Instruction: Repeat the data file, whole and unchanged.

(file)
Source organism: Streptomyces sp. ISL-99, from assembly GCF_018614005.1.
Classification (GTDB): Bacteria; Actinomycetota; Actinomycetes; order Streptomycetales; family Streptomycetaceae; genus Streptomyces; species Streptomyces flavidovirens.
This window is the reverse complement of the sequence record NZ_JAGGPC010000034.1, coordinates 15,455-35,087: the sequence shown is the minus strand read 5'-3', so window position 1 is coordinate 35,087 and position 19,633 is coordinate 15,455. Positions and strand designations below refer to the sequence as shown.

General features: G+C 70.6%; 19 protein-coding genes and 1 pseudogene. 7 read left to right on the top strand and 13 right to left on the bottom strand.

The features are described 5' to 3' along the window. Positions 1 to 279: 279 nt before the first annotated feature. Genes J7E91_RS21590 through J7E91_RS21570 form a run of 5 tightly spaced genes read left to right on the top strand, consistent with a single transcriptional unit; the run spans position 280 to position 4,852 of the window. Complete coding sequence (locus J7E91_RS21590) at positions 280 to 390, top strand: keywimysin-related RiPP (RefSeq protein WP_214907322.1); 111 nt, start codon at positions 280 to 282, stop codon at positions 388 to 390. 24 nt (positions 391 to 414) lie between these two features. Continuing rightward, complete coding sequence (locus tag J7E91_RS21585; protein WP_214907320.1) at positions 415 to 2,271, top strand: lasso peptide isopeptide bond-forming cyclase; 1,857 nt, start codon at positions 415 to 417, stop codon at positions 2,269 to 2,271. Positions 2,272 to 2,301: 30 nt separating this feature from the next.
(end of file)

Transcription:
Source organism: Streptomyces sp. ISL-99, from assembly GCF_018614005.1.
Classification (GTDB): Bacteria; Actinomycetota; Actinomycetes; order Streptomycetales; family Streptomycetaceae; genus Streptomyces; species Streptomyces flavidovirens.
This window is the reverse complement of the sequence record NZ_JAGGPC010000034.1, coordinates 15,455-35,087: the sequence shown is the minus strand read 5'-3', so window position 1 is coordinate 35,087 and position 19,633 is coordinate 15,455. Positions and strand designations below refer to the sequence as shown.

General features: G+C 70.6%; 19 protein-coding genes and 1 pseudogene. 7 read left to right on the top strand and 13 right to left on the bottom strand.

The features are described 5' to 3' along the window. Positions 1 to 279: 279 nt before the first annotated feature. Genes J7E91_RS21590 through J7E91_RS21570 form a run of 5 tightly spaced genes read left to right on the top strand, consistent with a single transcriptional unit; the run spans position 280 to position 4,852 of the window. Complete coding sequence (locus J7E91_RS21590) at positions 280 to 390, top strand: keywimysin-related RiPP (RefSeq protein WP_214907322.1); 111 nt, start codon at positions 280 to 282, stop codon at positions 388 to 390. 24 nt (positions 391 to 414) lie between these two features. Continuing rightward, complete coding sequence (locus tag J7E91_RS21585; protein WP_214907320.1) at positions 415 to 2,271, top strand: lasso peptide isopeptide bond-forming cyclase; 1,857 nt, start codon at positions 415 to 417, stop codon at positions 2,269 to 2,271. Positions 2,272 to 2,301: 30 nt separating this feature from the next.